I suppose the easiest way to begin the task of unpacking feelings about the importance of Frankie Knuckles as a DJ, producer, and man is to say that I don’t think that there’s a person alive that in some way doesn’t like soul music. As well, if we all stop and think about it, music is the single most powerful force in the world in fostering community, togetherness, and family. Thus, when someone like Frankie Knuckles passes away, the planet Earth has lost a father. If a true fan of house music (or its permutations like dubstep, drum & bass, rap, electro and so many more), Frankie Knuckles created music so soulful that it literally allowed you to feel the Earth move. If that’s the case, when you heard that Frankie passed, you felt the world stop spinning for a moment to note that this force, this man who created something so intrinsic to the essence of global community, had passed on.
Soul is the son of the blues and is the cousin of rock and roll. Thus, when soul begat disco, it’s entirely possible that if you loved rock and roll, soul music or the blues that disco wasn’t going to be your thing. See, disco is the point when music went wild forever. Whereas music was once easily classified by so many cultures and genres staying in their own lanes, disco is when music stopped (on the popular side) being black and white. Instead, music became white and brown, red and black, yellow and orange, so on and so forth. However, when disco begat house, the wild branches that disco represented re-connected with blues and soul’s family tree, and music was improved forever. Unlike all other parts of the family tree, we can actually pinpoint the man who brought disco back home, and it’s Frankie Knuckles.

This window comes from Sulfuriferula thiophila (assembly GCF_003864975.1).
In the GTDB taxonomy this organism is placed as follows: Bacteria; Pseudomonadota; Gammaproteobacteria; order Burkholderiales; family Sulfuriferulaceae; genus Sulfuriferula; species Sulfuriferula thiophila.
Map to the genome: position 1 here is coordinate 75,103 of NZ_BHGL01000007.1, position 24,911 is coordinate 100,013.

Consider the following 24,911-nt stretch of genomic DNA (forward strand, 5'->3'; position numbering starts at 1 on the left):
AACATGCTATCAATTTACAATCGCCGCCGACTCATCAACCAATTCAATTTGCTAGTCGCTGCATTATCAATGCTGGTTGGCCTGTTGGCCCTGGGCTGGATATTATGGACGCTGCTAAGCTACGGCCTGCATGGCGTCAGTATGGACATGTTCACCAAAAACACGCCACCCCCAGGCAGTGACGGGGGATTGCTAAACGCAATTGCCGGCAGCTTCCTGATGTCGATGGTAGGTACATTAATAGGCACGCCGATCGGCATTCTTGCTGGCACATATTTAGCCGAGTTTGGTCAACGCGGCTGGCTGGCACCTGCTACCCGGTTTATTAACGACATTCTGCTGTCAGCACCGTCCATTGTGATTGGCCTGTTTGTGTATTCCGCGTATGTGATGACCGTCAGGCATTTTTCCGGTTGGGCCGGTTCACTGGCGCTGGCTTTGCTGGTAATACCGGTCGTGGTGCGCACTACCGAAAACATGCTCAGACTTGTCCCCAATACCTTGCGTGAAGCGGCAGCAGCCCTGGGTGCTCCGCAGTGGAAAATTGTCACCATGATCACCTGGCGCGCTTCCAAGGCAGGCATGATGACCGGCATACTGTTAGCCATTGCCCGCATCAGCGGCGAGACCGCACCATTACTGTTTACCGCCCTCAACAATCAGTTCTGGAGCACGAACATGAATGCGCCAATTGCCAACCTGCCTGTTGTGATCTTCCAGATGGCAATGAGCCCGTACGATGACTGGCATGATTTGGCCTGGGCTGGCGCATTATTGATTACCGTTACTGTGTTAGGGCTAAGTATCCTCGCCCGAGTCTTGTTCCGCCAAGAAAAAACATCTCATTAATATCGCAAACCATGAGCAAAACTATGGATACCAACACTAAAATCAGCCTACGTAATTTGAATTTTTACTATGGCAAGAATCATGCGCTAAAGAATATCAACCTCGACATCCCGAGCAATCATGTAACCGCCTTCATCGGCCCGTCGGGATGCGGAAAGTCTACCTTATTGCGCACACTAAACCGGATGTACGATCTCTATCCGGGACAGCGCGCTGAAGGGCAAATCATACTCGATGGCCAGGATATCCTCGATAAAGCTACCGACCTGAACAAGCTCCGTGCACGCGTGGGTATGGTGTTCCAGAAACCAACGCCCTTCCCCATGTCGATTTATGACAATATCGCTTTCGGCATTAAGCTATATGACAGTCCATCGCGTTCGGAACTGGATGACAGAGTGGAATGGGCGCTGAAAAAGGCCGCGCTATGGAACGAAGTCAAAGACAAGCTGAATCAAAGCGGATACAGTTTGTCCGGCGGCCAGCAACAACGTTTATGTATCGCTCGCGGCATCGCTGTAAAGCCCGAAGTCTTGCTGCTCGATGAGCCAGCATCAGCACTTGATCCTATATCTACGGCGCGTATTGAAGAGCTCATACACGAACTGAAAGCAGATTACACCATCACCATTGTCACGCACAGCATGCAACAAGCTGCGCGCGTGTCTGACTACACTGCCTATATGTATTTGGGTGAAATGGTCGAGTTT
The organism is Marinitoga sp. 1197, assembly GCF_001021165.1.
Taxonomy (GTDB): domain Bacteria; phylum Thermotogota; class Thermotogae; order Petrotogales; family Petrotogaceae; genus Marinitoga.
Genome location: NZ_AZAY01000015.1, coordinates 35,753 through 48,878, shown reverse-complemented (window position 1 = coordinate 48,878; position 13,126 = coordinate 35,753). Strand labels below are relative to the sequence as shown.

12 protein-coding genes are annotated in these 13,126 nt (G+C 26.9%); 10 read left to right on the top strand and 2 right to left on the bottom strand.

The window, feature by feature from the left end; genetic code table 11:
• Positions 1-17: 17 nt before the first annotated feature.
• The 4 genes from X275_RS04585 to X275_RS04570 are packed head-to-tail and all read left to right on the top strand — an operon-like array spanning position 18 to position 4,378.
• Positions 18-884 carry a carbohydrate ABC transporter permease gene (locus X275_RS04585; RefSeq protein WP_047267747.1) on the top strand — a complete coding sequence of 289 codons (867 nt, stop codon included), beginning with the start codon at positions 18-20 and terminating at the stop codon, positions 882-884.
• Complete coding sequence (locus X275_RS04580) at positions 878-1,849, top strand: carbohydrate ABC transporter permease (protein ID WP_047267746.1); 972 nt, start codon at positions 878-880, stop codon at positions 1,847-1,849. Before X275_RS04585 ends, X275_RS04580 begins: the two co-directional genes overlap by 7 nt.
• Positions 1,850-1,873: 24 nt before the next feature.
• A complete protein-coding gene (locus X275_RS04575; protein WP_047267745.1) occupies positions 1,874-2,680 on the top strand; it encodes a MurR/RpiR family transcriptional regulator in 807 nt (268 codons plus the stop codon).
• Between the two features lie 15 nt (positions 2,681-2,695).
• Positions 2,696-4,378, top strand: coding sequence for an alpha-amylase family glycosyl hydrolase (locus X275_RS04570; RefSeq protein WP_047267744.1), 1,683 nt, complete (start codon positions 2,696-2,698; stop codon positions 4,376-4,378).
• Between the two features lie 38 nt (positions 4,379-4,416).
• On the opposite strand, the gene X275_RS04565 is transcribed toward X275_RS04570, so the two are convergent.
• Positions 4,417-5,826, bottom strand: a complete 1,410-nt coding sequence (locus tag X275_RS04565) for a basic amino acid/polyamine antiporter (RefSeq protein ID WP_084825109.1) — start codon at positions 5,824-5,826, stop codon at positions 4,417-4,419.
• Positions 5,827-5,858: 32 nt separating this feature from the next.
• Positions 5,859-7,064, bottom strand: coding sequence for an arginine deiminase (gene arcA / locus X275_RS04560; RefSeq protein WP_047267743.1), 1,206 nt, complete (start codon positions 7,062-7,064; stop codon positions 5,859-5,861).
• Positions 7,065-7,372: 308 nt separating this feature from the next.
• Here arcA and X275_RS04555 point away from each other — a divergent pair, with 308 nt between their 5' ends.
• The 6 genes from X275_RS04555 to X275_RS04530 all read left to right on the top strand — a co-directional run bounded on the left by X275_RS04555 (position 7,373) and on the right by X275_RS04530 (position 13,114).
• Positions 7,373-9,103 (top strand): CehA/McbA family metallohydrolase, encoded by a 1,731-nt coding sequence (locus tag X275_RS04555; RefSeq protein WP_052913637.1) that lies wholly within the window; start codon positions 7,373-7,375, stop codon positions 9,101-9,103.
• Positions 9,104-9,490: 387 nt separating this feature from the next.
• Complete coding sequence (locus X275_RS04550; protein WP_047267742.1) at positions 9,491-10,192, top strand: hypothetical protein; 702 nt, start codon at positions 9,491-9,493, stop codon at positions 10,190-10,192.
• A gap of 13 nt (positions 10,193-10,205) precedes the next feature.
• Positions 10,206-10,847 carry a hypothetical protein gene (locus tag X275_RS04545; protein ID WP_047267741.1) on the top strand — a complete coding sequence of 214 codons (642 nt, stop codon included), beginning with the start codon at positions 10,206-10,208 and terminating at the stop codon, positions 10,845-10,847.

Soul music isn’t just rhythm and blues, it’s representative of a vibe. The same soul that’s in Led Zeppelin is in Al Green, B.B. King, Thelma Houston and yes, Jamie Principle singing “Your Love.” See, disco had to exist because when blues and soul (and its direct descendents) mainstreamed, global culture was at a place where racism, sexism, and classism were altogether too pervasive in society. Thus, those who were outliers needed a sound that created an emotional space in which they could express the same freedoms felt by mainstream society. Intriguingly, by the time that Frankie Knuckles had evolved from doing back-to-back DJ sets with Larry Levan at New York’s Continental Baths to being a headliner at the Warehouse in Chicago, disco had pushed the envelope so far in culture that Knuckles’ remix of First Choice’s “Let No Man Put Asunder” was able to wedge open the space in culture where disco and soul could merge. When those two musical styles (and the cultures they created) could commingle, the emotional release it rendered more-than-certainly allowed for the fostering of the mood that foreshadowed the slow dissolution of cultural and ethnic strife worldwide.